• Landing Gear - The modified tricycle-type landing gear consists of dual nose gear wheels and tandem mains and permits aircraft operation from rough, unimproved runways. Main gear retraction is vertically, into fuselage blister fairings, and the nose gear folds forward into the fuselage. Power steering is incorporated into the nose gear.
• Electrical Systems - AC electrical power for the C-130H model is provided by five 40 KVA generators, 4 driven by the engines and one driven by the Auxiliary Power Unit (APU). On the E-model, the power is supplied by four 40 KVA engine-driven generators, and a 20 KVAgenerator driven by the Air Turbine Motor (ATM). DC power is provided from AC sources through four 200ampere transformer rectifiers and one 24 volt, 36 ampere-hour battery.
• Hydraulic Systems - Four engine-driven pumps supply 3,000 psi pressure to the utility and booster systems. An electric AC motor-driven pump supplies pressure to the auxiliary system and is backed up by a hand pump. The hydraulic system maintains constant pressure during zero or negative "g" maneuvers.
The C-130 Hercules is arguably the most versatile tactical transport aircraft ever built. Its uses appear almost limitless: airlift and airdrop, electronic surveillance, search and rescue, space-capsule recovery, helicopter refueling, landing (with skis) on snow and ice, and aerial attack. It has even landed and taken off from a carrier deck without benefit of arresting gear or catapults.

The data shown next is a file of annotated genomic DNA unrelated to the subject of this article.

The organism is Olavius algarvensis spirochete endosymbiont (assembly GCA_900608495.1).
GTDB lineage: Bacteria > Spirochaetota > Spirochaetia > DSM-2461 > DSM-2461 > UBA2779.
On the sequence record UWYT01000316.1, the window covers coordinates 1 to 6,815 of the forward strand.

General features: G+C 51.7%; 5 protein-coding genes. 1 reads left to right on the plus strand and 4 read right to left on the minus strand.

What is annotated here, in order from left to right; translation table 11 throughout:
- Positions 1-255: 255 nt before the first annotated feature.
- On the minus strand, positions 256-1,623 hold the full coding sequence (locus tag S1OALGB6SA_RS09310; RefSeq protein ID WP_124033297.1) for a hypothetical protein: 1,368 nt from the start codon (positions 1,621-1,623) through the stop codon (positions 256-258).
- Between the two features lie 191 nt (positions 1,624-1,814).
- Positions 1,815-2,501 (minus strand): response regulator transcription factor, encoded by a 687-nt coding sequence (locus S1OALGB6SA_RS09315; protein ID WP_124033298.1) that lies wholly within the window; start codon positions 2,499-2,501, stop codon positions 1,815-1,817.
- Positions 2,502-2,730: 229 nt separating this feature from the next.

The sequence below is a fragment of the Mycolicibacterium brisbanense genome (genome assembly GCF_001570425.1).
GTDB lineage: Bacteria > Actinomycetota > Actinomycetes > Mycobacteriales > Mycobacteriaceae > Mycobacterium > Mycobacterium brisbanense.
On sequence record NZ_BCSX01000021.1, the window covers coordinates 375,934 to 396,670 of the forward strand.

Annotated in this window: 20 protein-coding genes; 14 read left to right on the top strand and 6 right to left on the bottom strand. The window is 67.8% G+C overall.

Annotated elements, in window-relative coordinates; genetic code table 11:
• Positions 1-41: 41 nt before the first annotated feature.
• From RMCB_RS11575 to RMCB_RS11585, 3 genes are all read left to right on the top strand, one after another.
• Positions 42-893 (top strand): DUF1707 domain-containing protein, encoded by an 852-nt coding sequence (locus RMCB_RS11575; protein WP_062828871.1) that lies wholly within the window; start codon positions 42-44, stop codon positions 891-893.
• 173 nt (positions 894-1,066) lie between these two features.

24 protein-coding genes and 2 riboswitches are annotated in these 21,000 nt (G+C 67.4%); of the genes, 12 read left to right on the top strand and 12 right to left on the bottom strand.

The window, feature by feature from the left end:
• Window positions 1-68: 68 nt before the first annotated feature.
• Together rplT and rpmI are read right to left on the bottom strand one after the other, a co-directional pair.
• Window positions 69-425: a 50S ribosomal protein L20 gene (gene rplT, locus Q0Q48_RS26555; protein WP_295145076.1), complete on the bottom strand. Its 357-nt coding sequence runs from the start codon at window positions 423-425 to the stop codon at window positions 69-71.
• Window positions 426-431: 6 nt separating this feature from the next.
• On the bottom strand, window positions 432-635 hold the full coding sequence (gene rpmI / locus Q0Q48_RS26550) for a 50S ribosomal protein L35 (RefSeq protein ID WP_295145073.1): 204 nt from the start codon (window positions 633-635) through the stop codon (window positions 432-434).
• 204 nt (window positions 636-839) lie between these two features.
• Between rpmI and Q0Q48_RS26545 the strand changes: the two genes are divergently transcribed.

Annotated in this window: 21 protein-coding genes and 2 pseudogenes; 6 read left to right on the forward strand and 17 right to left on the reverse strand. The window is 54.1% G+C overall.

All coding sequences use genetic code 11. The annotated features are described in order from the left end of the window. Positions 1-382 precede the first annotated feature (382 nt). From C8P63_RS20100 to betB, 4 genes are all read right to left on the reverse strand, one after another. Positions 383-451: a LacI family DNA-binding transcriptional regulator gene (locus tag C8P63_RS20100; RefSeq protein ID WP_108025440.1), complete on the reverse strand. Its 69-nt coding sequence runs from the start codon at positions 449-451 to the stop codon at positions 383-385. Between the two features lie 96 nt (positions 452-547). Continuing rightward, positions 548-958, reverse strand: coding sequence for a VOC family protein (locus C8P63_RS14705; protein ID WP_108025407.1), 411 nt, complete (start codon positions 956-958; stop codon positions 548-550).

Official Designation C-130 Hercules
Unofficial Nicknames Herk, Herky Bird, Slick, Fat Albert
Primary Role Intratheater tactical airlift (See below for other roles)
Original Contractor Lockheed Aeronautical Systems Co.
Operator Over 60 nations worldwide, including the United States
Wingspan 132 feet, 7 inches (40.4m)
Length 97 feet, 9 inches (29.7m)
Height at Tail 38 feet, 3 inches (11.6m)
Cargo Hold Length: 52 feet (15.8m);
Width: 10 feet, 3 inches (3.1m);
Height: 9 feet (2.7m)
Horsepower 4,300 shp per engine
Cruise Speed 374 mph (602km/h; Mach 0.5)
Max Speed Unknown
Range 2,047 nm (3,791km) with max payload; 4,522 nm (8,375km) empty
Service Ceiling 33,000 feet (10,058m)
Operating Weight 83,000 pounds (37,648kg)
Fuel Capacity 60,000 pounds (27,216kg)
Max Payload 45,000 pounds (20,412kg)
Number of 463L Pallets Five, plus a baggage pallet on the ramp
Max Takeoff Weight 155,000 pounds (70,307kg)
Basic Crew Five (pilot, co-pilot, navigator, flight engineer, loadmaster)
Date Deployed April 1955
Total in Service Over 2,100 aircraft worldwide
Additional Roles Specialized Model/Variant
Attack Gunship AC-130 (Spectre/Spooky II)
Drone Control DC-130
Combat Communications C-130B (Talking Bird)
Command and Control EC-130E (ABCCC / Commando Solo)
Electronic Warfare EC-130H (Compass Call)
Maritime Patrol HC-130H, EC-130V
Arctic/Antarctic Support LC-130 (formerly C-130D)
Special Operations MC-130E/H (Combat Talon), MC-130P (Combat Shadow)
Aerial Refueling HC-130N/P, MC-130E, MC-130P, KC-130
Search and Rescue HC-130N/P, HC-130H, EC-130V
Weather Reconnaissance WC-130